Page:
Well, outfitter Arnold Sandoval disagrees. He says using a truck just alerts the deer to your presence; plus, he says a truck is just not necessary if you know where to look for mule deer and how to track them. He offers as proof of that assertion his own record of success tracking mule deer in Sonora. He now conducts all of his mule deer hunts in Sonora that way, and he boasts a success rate high enough that more than 50 percent of his clients rebook each year.
Sandoval operates an outfitting company called Timber Ridge based in California. He has been conducting hunts in Sonora for 12 years and says he was fortunate, early on, to meet and recruit a number of guides there who are trained trackers. He says they are all natives who live in Sonora or Baja and work as vaqueros most of the year. He says their ability to cut, identify and follow tracks is as good as that of the best African trackers.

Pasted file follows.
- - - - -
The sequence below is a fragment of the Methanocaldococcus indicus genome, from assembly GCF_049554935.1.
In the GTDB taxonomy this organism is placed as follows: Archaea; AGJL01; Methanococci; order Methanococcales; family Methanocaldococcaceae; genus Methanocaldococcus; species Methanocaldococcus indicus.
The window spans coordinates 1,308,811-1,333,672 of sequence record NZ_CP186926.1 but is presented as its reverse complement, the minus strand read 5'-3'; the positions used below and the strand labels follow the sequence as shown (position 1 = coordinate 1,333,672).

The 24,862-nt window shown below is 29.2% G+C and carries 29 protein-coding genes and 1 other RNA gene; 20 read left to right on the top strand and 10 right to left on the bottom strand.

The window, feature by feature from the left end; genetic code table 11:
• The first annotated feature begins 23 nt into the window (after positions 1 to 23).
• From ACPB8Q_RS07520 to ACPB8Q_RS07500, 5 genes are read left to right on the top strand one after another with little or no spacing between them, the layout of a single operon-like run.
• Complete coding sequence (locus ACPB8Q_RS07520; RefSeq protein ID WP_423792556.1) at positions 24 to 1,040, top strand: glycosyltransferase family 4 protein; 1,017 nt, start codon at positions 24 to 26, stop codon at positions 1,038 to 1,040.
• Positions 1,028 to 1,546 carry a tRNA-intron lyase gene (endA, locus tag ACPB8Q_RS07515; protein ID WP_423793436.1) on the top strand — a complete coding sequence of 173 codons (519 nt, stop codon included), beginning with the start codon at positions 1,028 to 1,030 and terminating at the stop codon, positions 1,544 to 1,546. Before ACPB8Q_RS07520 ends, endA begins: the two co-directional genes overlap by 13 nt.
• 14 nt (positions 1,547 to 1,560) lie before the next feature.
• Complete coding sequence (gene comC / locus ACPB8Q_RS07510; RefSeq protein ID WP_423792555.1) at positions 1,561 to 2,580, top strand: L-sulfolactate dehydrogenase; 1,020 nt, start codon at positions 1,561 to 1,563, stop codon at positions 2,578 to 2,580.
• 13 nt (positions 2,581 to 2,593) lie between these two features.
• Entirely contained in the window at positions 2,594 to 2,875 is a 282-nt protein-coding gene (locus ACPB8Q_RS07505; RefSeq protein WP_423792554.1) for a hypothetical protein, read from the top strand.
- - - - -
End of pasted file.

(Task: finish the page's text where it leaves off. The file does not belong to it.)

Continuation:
Clearly, these hunts are not for everyone, as they can involve walking upwards of 10-plus miles a day. This kind of hunting takes patience, too, as well as both physical and mental stamina. It can take hours to cut a fresh track, he says, and many hours more, even days, of following it before a hunter sees and gets a chance at a deer. A typical hunt, Sandoval says, begins in an area where one of his guides has seen deer, or where deer are known to travel or congregate - places such as water sources or game trails. When a fairly fresh and large........(continued)